Week in Review
I'm sure some of you are getting a bit fed up with all the netbook news by now, so I'll get those out of the way first. Early in the week we had the Ubuntu Mobile team who stated that they may look beyond GNOME for their interface needs - more specifically, they might look at the upcoming LGPL release of Qt 4.5. You (you, as in, OSNews readers) greeted this news positively, although discussion arose over whether or not EFL may be a beter solution than Qt.
In the meantime, more information became available on Intel's planned upgrade to its Atom platform, further raising the question whether or not the nerds' darling of the chip world, Via, will ever make a serious dent in Atom's popularity. To finish it off, at the end of the week, Acer took the wraps off the successor to the world's most popular netbook, the Aspire One. Sadly, no pricing or operating system information was given out. And lest we forget, El Reg had a hands-on video of the Sony Vaio P.
Moving on to the next trend, this week - again - saw lots of news surrounding Windows 7, whose beta is so popular Microsoft keeps on extending the deadline. First, we reported on a limited but interesting benchmark regarding Windows 7's performance on SSDs. Microsoft also gave us an insight into the Windows Experience Index, and Canonical's Mark Shuttleworth praised Windows 7, touting it as a "great product". Despite the positive buzz around Windows 7, Microsoft had bad news as well: the company is going to cut 5000 jobs.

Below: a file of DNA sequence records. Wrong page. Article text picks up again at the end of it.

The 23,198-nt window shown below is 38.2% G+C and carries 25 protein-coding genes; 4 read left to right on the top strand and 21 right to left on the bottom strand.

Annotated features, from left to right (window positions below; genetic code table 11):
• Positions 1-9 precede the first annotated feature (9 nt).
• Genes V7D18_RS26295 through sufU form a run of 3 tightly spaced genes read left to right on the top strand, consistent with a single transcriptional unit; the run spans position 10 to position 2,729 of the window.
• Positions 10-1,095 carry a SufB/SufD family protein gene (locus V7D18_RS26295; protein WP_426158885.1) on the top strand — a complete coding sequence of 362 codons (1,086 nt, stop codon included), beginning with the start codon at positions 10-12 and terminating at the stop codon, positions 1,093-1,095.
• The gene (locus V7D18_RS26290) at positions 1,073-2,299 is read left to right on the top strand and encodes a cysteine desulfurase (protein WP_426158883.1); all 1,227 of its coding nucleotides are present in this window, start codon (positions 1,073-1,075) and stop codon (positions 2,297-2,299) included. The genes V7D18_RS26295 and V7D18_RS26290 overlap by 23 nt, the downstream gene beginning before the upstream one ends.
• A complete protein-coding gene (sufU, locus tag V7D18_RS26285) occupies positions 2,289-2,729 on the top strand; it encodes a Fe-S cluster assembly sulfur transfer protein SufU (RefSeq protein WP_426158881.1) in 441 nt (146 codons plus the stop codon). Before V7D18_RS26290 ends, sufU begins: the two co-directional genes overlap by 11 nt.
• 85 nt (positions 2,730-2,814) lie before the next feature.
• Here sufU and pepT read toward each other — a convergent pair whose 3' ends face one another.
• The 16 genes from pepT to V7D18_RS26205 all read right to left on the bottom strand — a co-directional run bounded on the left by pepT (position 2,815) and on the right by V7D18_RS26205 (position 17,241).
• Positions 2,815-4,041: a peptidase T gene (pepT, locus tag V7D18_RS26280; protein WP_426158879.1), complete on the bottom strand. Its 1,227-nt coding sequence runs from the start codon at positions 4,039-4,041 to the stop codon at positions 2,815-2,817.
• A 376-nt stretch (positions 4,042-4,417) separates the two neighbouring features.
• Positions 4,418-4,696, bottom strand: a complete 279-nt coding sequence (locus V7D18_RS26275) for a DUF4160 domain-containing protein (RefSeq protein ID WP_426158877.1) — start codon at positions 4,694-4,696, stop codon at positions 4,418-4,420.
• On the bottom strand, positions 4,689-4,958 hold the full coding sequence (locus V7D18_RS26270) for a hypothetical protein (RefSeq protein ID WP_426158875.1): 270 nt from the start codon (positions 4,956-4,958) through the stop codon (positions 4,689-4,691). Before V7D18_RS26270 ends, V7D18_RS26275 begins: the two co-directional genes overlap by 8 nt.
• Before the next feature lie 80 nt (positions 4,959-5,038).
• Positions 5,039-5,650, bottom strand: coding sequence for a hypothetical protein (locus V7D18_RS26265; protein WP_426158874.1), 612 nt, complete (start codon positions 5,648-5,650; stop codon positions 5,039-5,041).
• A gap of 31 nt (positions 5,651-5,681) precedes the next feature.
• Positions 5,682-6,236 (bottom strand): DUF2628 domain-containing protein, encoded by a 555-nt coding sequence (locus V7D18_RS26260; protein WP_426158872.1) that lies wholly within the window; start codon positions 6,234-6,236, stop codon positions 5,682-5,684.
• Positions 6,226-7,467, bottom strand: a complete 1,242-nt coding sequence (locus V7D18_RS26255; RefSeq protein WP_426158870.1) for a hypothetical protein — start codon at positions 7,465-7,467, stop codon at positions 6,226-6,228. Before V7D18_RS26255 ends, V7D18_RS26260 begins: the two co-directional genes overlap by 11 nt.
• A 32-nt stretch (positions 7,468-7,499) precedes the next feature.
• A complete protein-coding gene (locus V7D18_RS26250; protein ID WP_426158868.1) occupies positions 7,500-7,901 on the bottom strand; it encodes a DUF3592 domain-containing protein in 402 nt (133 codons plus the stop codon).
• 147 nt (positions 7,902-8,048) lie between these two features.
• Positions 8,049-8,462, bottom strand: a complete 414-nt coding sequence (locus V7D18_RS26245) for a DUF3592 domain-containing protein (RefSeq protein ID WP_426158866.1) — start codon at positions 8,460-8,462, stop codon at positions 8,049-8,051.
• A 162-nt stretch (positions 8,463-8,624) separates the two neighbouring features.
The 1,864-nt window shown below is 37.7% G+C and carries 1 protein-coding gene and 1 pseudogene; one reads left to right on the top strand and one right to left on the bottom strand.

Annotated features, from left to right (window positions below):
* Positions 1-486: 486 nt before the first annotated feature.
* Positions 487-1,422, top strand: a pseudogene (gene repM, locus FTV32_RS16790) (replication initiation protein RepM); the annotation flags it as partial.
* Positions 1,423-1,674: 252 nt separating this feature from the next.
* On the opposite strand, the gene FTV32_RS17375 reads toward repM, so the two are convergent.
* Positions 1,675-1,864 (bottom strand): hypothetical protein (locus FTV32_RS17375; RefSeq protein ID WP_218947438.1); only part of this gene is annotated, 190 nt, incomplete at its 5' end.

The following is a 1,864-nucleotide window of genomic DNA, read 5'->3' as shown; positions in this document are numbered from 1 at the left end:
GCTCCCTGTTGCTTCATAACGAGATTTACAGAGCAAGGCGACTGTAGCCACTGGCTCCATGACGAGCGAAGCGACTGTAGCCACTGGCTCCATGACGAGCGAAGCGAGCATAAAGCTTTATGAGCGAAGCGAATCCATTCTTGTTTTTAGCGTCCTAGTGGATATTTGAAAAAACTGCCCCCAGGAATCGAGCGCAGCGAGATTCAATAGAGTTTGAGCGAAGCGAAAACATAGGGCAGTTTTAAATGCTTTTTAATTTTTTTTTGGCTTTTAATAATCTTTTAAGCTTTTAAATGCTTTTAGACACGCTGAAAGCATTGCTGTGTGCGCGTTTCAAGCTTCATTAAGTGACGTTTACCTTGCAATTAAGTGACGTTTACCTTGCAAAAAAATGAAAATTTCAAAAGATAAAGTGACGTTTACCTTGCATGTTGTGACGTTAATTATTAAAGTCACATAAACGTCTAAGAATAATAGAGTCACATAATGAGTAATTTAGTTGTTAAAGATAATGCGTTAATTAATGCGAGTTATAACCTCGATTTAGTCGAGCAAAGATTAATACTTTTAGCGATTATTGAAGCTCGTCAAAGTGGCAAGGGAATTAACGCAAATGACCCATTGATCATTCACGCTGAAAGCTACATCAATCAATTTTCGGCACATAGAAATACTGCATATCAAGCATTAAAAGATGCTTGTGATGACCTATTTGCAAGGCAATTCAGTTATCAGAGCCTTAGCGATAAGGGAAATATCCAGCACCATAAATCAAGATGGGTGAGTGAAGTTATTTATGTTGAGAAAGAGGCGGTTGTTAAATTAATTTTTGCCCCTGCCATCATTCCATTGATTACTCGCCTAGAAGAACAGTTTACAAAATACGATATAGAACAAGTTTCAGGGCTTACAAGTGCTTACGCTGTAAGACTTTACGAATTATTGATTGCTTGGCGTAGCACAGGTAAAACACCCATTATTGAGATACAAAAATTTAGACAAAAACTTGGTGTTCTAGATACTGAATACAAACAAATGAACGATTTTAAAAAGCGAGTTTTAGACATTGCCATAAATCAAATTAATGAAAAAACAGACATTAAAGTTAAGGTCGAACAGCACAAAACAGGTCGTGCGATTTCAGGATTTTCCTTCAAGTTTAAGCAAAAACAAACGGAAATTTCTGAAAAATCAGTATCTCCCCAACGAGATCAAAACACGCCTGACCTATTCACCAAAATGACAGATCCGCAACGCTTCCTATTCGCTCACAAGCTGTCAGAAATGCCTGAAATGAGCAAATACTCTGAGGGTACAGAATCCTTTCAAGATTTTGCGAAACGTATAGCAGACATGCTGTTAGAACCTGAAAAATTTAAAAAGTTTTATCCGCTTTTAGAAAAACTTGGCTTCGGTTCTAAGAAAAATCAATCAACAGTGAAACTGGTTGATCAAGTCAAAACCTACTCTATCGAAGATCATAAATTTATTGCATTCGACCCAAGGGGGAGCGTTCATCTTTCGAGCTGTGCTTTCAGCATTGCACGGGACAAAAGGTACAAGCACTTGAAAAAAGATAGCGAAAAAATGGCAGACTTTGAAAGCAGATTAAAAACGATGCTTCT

It was also inauguration week in the United States, with Barack Obama sworn in as the 44th president of the United States. The live webcast was broadcast across the internet using Silverlight, to the ire of many Linux users. To make sure everyone could watch the webcast, Moonlight and Microsoft developers worked hard, and in one afternoon came up with a working solution for Linux and Mac OS X PowerPC users.
OSNews also ran its very first game review this week, which may have raised some eyebrows here and there, but it will be a recurring topic on OSNews from now on - although in a limited fashion, and always clearly marked as being a game review, so the on-topic police (as David so fittingly put it) can easily skip the game reviews.
My Take: KDE 4.2
Coming Tuesday, January 27th, is the set release date for the next iteration in the KDE 4.x series, KDE 4.2. This will be the first release aimed at not just developers and enthusiasts, but "normal" users as well. Responses to the test releases have so far been very positive, and I personally was blown away by the increase in quality between KDE 4.1 and KDE 4.2 RC.
In preparation of our Tuesday KDE 4.2 coverage, I've installed the KDE 4.2 release candidate on my Kubuntu installation. My experiences with KDE 4.0 and 4.1 weren't exactly pink ponies and rainbows, so I was a little sceptical at first. However, when I had everything up and running, I couldn't help my jaw dropping on the floor. It's absolutely amazing just how the overall user experience, quality, looks, and functionality have increased between KDE 4.1 and 4.2 - it's almost like a new desktop environment.
Sure, it's not perfect yet, and there's still enough to complain about, but I couldn't help sending an email to KDE's Aaron Seigo, complimenting the KDE team on the impressive progress between the two releases.
We'll have detailed release coverage on Tuesday, with a few first impressions of KDE 4.2, as well as a short interview with Aaron Seigo. In any case, I can advise you to take a look at KDE 4.2 RC right now - especially if you've been bitten by KDE 4.0, 4.2 is going to be the perfect moment to give KDE4 another chance.